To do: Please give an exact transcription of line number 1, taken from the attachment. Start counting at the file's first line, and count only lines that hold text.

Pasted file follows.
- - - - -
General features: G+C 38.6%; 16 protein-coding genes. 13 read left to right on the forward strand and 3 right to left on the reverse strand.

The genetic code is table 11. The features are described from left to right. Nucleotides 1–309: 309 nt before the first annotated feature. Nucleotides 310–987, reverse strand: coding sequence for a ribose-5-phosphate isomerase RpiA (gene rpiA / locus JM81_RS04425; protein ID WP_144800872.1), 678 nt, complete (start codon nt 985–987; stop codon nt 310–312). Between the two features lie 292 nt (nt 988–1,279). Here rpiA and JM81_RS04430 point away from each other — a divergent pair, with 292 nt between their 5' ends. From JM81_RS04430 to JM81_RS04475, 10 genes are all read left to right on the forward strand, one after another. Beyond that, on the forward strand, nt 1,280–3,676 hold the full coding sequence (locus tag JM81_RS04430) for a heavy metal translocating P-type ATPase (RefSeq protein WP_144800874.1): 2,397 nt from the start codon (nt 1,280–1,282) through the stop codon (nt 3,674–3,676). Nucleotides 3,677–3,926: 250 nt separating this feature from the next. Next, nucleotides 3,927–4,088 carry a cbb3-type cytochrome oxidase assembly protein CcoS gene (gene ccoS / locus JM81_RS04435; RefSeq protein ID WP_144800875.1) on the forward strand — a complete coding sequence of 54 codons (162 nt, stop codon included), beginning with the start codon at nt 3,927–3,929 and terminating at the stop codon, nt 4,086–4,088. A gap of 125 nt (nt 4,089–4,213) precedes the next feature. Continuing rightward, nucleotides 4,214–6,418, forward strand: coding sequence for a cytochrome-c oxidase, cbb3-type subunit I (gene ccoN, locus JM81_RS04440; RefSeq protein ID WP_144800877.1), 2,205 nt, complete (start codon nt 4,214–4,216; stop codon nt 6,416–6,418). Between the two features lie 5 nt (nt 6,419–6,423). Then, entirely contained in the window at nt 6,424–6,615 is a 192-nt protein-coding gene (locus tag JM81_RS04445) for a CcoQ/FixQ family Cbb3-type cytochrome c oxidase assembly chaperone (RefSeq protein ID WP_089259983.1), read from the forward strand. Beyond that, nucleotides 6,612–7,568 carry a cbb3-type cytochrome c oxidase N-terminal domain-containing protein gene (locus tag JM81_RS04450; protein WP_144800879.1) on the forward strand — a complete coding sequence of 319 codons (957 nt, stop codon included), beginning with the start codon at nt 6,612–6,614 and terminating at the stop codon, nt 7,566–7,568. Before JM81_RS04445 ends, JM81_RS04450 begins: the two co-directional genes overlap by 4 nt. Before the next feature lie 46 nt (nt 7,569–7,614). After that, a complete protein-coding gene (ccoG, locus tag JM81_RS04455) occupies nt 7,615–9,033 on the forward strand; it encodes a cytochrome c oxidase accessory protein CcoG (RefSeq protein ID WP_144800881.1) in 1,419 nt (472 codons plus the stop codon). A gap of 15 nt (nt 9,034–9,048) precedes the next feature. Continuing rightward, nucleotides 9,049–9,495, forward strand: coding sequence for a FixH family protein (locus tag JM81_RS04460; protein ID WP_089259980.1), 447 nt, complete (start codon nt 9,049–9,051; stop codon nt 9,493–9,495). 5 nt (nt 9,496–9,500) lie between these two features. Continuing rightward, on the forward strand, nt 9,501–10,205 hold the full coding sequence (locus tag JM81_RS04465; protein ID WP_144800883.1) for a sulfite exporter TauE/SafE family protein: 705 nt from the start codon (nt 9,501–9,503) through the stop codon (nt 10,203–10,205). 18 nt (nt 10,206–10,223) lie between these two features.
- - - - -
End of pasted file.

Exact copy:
General features: G+C 38.6%; 16 protein-coding genes. 13 read left to right on the forward strand and 3 right to left on the reverse strand.